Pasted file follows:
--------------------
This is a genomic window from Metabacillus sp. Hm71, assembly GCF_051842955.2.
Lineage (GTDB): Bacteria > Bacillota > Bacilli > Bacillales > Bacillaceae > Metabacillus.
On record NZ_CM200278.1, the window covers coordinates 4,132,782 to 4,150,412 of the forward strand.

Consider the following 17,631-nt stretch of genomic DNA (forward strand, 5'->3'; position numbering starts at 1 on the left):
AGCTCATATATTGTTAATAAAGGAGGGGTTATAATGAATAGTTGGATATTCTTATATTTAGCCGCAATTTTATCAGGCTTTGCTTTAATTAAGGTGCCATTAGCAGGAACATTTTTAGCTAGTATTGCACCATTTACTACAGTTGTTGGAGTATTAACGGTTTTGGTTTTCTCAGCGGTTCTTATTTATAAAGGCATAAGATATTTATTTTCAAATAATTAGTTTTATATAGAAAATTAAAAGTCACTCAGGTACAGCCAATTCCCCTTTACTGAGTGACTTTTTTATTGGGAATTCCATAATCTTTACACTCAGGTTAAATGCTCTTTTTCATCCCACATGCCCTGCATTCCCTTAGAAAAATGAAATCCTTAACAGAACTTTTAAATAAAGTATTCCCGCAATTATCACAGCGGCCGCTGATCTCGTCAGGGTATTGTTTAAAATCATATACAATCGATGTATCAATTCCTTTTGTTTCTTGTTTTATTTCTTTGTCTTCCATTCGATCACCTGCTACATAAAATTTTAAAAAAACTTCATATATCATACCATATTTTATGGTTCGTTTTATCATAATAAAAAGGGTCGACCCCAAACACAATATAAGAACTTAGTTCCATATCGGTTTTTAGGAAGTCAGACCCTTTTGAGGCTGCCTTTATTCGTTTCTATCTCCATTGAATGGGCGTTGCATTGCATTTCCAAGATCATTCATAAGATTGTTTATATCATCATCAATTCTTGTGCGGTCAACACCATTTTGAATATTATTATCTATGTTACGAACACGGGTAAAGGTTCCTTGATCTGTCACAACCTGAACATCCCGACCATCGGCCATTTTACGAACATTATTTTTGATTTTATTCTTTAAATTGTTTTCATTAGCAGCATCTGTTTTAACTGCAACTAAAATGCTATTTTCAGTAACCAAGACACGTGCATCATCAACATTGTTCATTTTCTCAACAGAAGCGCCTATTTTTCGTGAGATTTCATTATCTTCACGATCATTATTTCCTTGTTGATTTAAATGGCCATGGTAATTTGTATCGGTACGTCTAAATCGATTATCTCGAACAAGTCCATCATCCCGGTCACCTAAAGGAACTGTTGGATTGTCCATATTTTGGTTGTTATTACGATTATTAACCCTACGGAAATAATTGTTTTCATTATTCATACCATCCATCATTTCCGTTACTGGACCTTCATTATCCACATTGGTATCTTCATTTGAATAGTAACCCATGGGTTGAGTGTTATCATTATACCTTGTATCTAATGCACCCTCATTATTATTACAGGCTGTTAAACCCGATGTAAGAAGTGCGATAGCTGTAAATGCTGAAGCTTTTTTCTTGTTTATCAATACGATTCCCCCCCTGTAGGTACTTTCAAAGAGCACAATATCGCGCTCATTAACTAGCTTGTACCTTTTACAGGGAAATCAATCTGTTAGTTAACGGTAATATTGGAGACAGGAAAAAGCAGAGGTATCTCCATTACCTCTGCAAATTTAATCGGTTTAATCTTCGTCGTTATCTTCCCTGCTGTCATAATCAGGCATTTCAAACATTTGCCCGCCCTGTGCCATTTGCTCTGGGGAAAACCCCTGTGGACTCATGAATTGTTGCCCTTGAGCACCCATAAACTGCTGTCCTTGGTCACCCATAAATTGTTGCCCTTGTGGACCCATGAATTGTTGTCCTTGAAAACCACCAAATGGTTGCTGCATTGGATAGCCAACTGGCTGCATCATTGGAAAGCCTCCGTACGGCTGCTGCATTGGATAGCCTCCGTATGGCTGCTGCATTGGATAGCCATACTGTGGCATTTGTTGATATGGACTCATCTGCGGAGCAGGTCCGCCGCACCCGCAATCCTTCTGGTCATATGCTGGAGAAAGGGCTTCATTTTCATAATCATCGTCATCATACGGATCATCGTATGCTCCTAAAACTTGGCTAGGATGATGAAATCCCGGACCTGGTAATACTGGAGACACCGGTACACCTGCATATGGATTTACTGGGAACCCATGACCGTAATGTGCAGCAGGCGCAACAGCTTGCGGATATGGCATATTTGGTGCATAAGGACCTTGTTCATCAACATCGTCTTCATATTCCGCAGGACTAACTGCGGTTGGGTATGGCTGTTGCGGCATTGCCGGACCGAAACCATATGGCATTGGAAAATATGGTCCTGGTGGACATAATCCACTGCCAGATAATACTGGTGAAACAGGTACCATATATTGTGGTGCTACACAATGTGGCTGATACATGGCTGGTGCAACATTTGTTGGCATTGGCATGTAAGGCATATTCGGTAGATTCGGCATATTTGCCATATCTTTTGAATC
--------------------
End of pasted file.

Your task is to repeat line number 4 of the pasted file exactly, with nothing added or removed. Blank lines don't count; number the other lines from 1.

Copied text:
Consider the following 17,631-nt stretch of genomic DNA (forward strand, 5'->3'; position numbering starts at 1 on the left):